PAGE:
That's exactly what I thought so I put

If eye is square:
-
-
-

But, if eye is round:
-
-
-
13. Re: AQA Computing COMP1 (Unit 1) Exam 25th May (June) 2012
(Original post by TipTapToe)
That's exactly what I thought so I put

If eye is square:
-
-
-

But, if eye is round:
-
-
-
Excellent, glad I'm not the only one.

Also, whilst anything which got the job done would presumably be allowed, what method did everyone use on the last (number of cells between player and monster) question?

I subtracted the vertical component of the player position from the monster position, then did the same for the horizontal component. Then, because these could be negative values, I squared them both, and then square-rooted them before adding the values. Were there any easier ways to do it (other than seeing which was the largest, first)?
14. Re: AQA Computing COMP1 (Unit 1) Exam 25th May (June) 2012
(Original post by Zadok The Priest)
Excellent, glad I'm not the only one.

Also, whilst anything which got the job done would presumably be allowed, what method did everyone use on the last (number of cells between player and monster) question?

I subtracted the vertical component of the player position from the monster position, then did the same for the horizontal component. Then, because these could be negative values, I squared them both, and then square-rooted them before adding the values. Were there any easier ways to do it (other than seeing which was the largest, first)?
So you basically used pythagaras to find the diagonal distance between the monster and the player? I was going to do this, but then I realised that the monster cannot move diagonally so I just left it like this:
Number of Cells away from Monster (North)
Number of Cells away from Monster (West)

Hoping for some marks anyway :P
15. Re: AQA Computing COMP1 (Unit 1) Exam 25th May (June) 2012
Find the absolute value of the vertical distance
Find the absolute value of the horizontal distance

Add them together

Doing it this way means it doesn't matter whether you subtract the monster's position or the player's position
16. Re: AQA Computing COMP1 (Unit 1) Exam 25th May (June) 2012
(Original post by xDanny 117)
So you basically used pythagaras to find the diagonal distance between the monster and the player? I was going to do this, but then I realised that the monster cannot move diagonally so I just left it like this:
Number of Cells away from Monster (North)
Number of Cells away from Monster (West)

Hoping for some marks anyway :P
No, I took the values for the vertical distance between player & monster and the horizontal distance between player & monster, and added them together.
The only reason I squared and square-rooted the number was to make both numbers a positive value.

E.g.
Monster is at (3 , 5), player is at (6 , 7).
Vertical distance = 3 - 6 = -3
Horizontal distance = 5 - 7 = -2
These are negative numbers, but I wanted the positive distance, so I squared the numbers, then square rooted. e.g. (-3)^2 = 9, Sqrt(9) = 3, (-2)^2 = 4, Sqrt(4) = 2.
Then the positive distances were added together, making 5.
17. Re: AQA Computing COMP1 (Unit 1) Exam 25th May (June) 2012
(Original post by Zadok The Priest)
Excellent, glad I'm not the only one.

Also, whilst anything which got the job done would presumably be allowed, what method did everyone use on the last (number of cells between player and monster) question?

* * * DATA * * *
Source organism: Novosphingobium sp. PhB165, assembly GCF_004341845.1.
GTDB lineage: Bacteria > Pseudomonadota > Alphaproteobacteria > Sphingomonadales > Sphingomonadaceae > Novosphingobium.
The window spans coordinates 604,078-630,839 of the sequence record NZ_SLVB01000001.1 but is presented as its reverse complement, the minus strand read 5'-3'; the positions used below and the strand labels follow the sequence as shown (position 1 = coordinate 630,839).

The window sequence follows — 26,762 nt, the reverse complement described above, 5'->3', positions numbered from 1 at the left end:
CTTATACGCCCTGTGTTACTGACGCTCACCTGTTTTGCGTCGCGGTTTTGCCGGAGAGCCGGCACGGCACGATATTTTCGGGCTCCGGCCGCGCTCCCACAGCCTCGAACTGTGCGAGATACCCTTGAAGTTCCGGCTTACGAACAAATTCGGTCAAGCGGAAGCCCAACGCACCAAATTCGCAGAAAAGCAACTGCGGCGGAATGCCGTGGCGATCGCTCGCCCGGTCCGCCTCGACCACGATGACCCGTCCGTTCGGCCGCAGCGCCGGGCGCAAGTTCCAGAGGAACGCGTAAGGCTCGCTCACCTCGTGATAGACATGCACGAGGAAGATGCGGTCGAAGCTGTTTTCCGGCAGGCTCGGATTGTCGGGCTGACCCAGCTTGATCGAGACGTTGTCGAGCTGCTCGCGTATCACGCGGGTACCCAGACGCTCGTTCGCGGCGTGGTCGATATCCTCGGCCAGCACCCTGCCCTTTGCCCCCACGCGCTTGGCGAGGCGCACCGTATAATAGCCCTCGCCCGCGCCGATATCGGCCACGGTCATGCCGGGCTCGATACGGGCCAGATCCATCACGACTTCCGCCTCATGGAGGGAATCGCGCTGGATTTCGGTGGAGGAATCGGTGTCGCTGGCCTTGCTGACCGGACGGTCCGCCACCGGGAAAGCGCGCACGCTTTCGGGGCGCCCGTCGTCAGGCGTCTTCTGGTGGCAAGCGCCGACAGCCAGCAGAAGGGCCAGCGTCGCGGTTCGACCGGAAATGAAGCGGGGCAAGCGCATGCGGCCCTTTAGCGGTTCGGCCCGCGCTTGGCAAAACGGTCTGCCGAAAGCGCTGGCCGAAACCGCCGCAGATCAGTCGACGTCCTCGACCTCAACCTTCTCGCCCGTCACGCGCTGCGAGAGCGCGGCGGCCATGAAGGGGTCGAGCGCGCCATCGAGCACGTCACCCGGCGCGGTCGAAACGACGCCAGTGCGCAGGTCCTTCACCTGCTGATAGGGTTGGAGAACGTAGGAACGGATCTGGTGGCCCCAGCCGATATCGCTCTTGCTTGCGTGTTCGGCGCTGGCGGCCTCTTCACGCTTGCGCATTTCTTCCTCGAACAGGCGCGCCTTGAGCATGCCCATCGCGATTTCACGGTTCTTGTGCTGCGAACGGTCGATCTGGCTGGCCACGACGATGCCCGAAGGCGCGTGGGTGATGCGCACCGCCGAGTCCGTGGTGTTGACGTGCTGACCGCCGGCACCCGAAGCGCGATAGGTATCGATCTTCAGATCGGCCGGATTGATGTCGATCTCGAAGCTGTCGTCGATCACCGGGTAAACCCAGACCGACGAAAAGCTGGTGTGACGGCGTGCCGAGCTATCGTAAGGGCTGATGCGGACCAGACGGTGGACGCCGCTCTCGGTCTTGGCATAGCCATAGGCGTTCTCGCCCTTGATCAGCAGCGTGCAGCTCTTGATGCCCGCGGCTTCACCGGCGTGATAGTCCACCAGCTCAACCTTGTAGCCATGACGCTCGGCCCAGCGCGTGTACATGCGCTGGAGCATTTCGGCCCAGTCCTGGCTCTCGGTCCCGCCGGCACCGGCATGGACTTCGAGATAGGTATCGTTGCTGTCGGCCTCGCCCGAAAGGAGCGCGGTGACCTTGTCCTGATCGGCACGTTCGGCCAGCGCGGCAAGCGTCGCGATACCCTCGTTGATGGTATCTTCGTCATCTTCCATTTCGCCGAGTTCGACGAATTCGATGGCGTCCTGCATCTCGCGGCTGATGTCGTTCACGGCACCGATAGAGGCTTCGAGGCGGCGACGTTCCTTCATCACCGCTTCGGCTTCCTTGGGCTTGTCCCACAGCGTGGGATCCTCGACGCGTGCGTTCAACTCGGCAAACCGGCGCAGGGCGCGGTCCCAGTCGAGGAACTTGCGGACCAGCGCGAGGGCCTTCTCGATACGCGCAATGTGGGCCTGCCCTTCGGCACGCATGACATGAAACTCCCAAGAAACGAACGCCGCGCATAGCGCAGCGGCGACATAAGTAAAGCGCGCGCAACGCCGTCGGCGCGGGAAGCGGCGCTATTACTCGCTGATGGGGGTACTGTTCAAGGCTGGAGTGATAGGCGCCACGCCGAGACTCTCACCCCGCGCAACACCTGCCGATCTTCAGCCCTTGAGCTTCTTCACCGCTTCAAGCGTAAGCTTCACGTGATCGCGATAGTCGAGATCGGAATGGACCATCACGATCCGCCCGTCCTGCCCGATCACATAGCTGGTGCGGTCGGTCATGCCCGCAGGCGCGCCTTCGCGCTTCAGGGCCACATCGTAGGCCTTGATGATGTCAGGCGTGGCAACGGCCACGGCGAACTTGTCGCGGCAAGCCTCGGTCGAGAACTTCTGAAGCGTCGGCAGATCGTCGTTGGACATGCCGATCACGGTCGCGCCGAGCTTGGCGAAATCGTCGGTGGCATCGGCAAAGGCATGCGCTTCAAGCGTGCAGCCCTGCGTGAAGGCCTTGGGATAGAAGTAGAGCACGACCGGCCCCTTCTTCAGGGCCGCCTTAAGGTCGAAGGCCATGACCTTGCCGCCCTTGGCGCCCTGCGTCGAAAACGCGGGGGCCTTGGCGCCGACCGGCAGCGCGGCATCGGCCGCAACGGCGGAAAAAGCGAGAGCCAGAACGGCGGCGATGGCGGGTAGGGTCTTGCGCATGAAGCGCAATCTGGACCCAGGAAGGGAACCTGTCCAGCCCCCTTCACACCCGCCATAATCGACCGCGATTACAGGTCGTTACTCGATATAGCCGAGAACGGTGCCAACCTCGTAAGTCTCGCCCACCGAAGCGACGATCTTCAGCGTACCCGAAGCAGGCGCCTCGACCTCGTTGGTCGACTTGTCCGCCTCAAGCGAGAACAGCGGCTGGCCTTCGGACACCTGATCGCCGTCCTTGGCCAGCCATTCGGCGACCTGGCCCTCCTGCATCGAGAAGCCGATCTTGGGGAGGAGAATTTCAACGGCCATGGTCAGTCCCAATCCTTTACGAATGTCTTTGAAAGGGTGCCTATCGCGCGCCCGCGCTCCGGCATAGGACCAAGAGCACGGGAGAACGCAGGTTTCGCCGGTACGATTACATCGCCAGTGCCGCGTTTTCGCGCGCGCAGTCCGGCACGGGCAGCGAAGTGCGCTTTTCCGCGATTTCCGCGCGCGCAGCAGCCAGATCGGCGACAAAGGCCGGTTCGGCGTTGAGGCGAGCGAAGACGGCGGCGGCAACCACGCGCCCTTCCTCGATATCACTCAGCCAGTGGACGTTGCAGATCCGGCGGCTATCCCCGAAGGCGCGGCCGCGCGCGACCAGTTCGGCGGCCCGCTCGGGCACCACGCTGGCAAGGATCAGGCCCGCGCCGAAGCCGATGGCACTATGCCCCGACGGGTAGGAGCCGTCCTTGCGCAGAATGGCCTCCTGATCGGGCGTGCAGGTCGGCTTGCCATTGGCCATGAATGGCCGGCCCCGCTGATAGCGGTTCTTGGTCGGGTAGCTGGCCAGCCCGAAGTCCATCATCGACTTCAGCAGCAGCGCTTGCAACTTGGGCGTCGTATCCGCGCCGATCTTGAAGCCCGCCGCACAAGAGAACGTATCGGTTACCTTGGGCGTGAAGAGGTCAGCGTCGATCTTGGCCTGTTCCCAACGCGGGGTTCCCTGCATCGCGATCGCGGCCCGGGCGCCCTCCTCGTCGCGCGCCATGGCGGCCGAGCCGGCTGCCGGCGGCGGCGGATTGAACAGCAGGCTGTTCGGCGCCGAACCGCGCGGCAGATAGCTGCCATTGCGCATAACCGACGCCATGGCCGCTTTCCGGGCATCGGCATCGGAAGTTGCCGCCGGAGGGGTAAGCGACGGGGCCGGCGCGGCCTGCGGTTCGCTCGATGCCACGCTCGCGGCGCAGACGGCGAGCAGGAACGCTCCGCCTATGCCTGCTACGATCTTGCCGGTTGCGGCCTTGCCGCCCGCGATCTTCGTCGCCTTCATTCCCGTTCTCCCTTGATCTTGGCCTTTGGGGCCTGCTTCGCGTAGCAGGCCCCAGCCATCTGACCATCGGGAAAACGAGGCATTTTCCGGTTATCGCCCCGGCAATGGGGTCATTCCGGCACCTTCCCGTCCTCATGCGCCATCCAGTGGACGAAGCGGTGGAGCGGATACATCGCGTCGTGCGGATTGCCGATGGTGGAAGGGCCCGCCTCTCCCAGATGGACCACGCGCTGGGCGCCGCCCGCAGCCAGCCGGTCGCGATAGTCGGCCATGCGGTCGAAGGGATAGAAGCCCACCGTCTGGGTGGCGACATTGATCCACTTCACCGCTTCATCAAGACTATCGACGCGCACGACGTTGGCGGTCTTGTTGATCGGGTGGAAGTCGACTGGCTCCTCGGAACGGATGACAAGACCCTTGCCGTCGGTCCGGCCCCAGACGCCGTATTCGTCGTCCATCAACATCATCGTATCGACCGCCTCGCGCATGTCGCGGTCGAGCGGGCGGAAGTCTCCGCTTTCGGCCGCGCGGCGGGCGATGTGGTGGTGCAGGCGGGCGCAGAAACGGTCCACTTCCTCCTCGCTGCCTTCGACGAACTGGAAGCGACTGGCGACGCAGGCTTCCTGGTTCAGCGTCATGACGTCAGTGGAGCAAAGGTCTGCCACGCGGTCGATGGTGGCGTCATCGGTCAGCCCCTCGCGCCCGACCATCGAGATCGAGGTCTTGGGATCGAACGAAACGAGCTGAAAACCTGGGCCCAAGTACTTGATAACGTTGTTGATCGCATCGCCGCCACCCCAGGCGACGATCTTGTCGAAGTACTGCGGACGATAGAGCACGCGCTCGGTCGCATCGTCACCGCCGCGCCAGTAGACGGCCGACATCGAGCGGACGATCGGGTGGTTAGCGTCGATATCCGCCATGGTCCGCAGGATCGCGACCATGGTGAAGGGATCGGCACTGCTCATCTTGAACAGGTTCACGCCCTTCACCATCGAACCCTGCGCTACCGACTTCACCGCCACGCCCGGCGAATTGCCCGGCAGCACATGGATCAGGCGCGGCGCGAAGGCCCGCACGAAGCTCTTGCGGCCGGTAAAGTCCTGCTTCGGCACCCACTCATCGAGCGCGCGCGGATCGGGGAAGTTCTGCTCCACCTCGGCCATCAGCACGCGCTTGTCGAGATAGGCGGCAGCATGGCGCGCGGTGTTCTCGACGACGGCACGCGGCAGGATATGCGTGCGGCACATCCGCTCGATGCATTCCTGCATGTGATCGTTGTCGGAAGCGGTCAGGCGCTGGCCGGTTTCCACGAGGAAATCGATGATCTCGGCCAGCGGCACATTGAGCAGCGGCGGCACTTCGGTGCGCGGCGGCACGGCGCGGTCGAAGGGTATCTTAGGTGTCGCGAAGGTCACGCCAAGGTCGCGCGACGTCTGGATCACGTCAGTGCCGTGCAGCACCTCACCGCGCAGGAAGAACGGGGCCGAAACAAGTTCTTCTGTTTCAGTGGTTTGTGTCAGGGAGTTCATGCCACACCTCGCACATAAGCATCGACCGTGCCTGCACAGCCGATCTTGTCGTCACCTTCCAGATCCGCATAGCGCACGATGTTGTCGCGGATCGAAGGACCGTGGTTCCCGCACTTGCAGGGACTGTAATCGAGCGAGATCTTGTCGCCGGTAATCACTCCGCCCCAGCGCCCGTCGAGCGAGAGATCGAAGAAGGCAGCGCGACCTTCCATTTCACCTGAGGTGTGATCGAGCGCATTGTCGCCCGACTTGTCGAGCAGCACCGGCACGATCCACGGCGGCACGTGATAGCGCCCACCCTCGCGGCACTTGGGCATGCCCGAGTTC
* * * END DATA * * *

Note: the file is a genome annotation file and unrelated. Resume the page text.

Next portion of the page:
I subtracted the vertical component of the player position from the monster position, then did the same for the horizontal component. Then, because these could be negative values, I squared them both, and then square-rooted them before adding the values. Were there any easier ways to do it (other than seeing which was the largest, first)?
they were talking about the square so all u had to say was line colour, line thickness and x,y co ordinates
18. Re: AQA Computing COMP1 (Unit 1) Exam 25th May (June) 2012
(Original post by pleasedtobeatyou)
Find the absolute value of the vertical distance
Find the absolute value of the horizontal distance

Add them together

Doing it this way means it doesn't matter whether you subtract the monster's position or the player's position
I used the Math.Abs() function in VB do you think this is acceptable?
19. Re: AQA Computing COMP1 (Unit 1) Exam 25th May (June) 2012
(Original post by Zadok The Priest)
Excellent, glad I'm not the only one.

Also, whilst anything which got the job done would presumably be allowed, what method did everyone use on the last (number of cells between player and monster) question?

I subtracted the vertical component of the player position from the monster position, then did the same for the horizontal component. Then, because these could be negative values, I squared them both, and then square-rooted them before adding the values. Were there any easier ways to do it (other than seeing which was the largest, first)?
I did:

//For south

if player positon - monster position > 1 then
tempSouth <-- Playerposition - monster position
else
temp south <-- Monsterposition - Playerposition

//For East

if player positon - monster position > 1 then
tempEast <-- Playerposition - monster position
else
tempEast <-- Monsterposition - Playerposition

FunctionName <-- TempEast + TempSouth

I'm sure they'll accept Math.Abs() as well; AQA always say that they'll accept valid alternatives.

What did you put for the saving a binary file vs saving as a text file?
Last edited by TipTapToe; 25-05-2012 at 18:16.
20. Re: AQA Computing COMP1 (Unit 1) Exam 25th May (June) 2012
Heh,

I just ran 2 loops, Copied the if statements from the MakeMonsterMove function and made a distance = distance + 1 until MonsterPosition.NoOfCellsSouth/East = PlayerPosition.NoOfCellsSouth/East

Cheers!
Rahul